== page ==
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As the gender gap across science, technology, engineering and mathematics (STEM) persists around the world and in Kosovo , more than 100 young women studying in STEM fields participated in a virtual event to mark the International Day of Women and Girls in Science. Organized by the UN Women office in Kosovo, in cooperation with the Office of the Presidency and the Ministry of Education, Science, Technology and Innovation, the event delivered the message that today’s girls can become tomorrow’s leading scientists and innovators, shaping a fair and sustainable future for all.
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Taking on the greatest challenges currently facing the global community will mean harnessing all talent. As the world continues to grapple with COVID-19 and the critically important climate crisis, the full and equal participation and leadership of women and girls in the science and technology communities is more important than ever.
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Dr. Aiymgul Kerimray is an environmentalist and a senior researcher at Al-Farabi Kazakh National University in Almaty, Kazakhstan. On the occasion of International Day of Women and Girls in Science, UN Women spoke to Kerimray about her research on energy poverty and air quality in urban areas and its gendered impacts.
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Katarina Ponjavić is a final-year student of Dental Medicine at the Faculty of Dentistry in Sarajevo, Bosnia and Herzegovina. This young aspiring surgeon invented a device for medical and infectious waste disposal that received international patent protection from the World Intellectual Property Organization in Geneva.
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Nino Enukidze, the rector of Business and Technology University, is 35 years old. With her direct participation, the university became a signatory to the UN Women’s Empowerment Principles in 2019, and to support the involvement of girls in technology, she launched the initiative “Coding School for Women”. With its support, more than 2,500 girls have been trained in technological professions, with 75 per cent of them employed in the industry.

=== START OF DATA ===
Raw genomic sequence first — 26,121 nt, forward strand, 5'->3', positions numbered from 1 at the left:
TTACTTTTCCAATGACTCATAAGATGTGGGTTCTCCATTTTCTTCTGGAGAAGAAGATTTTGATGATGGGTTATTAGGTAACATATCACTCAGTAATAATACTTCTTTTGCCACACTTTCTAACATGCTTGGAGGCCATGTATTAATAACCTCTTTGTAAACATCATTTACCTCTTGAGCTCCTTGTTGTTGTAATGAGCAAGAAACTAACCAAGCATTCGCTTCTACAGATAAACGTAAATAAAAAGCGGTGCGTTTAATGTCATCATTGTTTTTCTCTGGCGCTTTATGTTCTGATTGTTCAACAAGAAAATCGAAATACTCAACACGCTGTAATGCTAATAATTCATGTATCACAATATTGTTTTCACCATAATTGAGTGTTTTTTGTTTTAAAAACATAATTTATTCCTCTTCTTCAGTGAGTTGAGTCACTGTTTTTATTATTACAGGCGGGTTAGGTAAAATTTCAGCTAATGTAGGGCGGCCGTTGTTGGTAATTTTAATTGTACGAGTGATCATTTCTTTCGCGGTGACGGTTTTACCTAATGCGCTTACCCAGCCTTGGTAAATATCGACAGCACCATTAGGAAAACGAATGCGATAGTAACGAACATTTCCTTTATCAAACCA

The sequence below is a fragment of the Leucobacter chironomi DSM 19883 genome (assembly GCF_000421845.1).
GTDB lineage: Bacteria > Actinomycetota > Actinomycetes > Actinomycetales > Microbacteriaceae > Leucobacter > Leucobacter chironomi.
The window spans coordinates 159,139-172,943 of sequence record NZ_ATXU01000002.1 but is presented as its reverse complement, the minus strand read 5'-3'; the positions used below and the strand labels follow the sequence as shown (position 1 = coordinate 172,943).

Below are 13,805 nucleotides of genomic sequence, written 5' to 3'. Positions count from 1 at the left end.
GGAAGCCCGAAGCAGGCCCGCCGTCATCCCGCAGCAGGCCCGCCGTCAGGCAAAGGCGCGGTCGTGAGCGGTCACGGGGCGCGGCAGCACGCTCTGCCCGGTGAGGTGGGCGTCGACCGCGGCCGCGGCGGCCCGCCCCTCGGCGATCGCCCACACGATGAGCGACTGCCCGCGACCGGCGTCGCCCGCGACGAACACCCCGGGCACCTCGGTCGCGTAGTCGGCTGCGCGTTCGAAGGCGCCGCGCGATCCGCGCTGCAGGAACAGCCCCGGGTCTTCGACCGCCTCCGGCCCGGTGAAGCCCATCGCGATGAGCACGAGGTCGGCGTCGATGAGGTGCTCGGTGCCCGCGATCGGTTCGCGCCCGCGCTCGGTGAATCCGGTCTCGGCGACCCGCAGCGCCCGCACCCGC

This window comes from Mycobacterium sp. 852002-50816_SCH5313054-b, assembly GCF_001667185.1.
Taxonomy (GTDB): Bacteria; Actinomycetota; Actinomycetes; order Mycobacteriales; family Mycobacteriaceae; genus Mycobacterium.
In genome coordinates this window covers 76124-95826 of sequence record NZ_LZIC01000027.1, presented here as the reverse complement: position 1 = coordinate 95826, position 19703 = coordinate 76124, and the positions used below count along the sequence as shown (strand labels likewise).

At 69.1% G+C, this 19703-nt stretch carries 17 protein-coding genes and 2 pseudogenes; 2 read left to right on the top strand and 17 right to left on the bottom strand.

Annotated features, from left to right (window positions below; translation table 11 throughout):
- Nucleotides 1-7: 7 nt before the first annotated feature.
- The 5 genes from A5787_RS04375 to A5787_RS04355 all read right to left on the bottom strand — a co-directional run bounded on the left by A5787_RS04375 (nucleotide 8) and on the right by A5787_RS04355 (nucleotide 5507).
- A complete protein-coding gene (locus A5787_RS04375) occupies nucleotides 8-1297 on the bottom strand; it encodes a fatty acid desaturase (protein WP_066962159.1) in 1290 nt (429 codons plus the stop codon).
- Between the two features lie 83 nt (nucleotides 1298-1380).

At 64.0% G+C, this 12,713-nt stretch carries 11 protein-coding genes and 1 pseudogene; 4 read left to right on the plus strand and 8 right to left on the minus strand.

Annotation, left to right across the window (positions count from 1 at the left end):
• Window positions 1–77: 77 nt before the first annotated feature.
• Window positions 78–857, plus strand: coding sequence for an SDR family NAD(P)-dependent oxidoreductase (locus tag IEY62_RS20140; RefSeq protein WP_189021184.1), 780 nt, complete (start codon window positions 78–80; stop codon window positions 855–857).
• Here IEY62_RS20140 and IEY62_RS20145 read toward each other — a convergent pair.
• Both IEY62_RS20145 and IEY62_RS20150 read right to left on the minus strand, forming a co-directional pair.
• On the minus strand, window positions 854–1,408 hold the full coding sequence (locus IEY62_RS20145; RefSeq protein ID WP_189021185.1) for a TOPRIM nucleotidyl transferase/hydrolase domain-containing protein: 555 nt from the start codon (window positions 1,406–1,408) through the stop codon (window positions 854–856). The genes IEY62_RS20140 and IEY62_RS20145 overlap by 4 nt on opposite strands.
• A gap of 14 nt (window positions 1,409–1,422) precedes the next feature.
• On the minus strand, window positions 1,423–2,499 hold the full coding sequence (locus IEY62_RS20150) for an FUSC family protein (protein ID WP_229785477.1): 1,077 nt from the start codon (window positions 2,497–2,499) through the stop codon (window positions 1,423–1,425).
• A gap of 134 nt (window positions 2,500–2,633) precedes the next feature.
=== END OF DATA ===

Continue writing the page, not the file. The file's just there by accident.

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UN Women in Kazakhstan launched a new project to strengthen STEM (Science, Technology, Engineering, and Mathematics) skills of young women from East Kazakhstan and Kyzylorda regions with the support of the Ministry of Foreign Affairs of Kazakhstan.
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ITU, UN Women and EQUALS join forces to launch study on Women, Girls and ICT in the context of Covid-19 in selected European countries.
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On this International Day of Women and Girls in Science, UN Women Executive Director Phumzile Mlambo-Ngcuka calls on everyone to harness the power of innovation and technology as drivers of change, and work together to empower all women and girls across the science fields. 
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In Albania, there are significant gaps in science, technology, engineering and math fields at graduate, postgraduate and doctorate levels. Girl students in Albania dominate the field of educational sciences, followed by health and welfare. However, they remain under-represented in STEM particularly because of social, cultural and gender norms.
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Her Royal Highness Dr. Nisreen El-Hashemite is an Iraqi princess who defied royal protocol and became a medical doctor and a geneticist. Popularly known as the “Science Princess,” she holds advanced degrees in biomedical science, molecular biology, and genetics. She has used her passion and experience as a prominent doctor and scientist to advocate for more women in science and medicine, and for empowering women and girls to follow those paths and fight for equal pay. She is the Executive Director of the non-governmental organization (NGO) Royal Academy of Science International Trust (RASIT), which is a partner of UN Women in Europe and Central Asia region.
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Gender stereotypes still dictate and limit women’s career choices In Moldova, as in many other countries. Now, thanks to GirlsGoIT, a UN Women initiative, a digital industry that once largely bypassed women in Moldova, is no longer a missed opportunity for them.
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As she mixes several chemical compounds in a test tube, she meticulously takes notes to make sure she is tracking each stage of the experiment. At this early stage in her research on silica nano-coating, each trial counts. At the age of 36, Asel Sartbaeva, one of the first internationally recognized female scientists from Central Asia, focuses on creating a way for vaccines to be transported without the expensive and challenging aspects of keeping them at lower temperatures.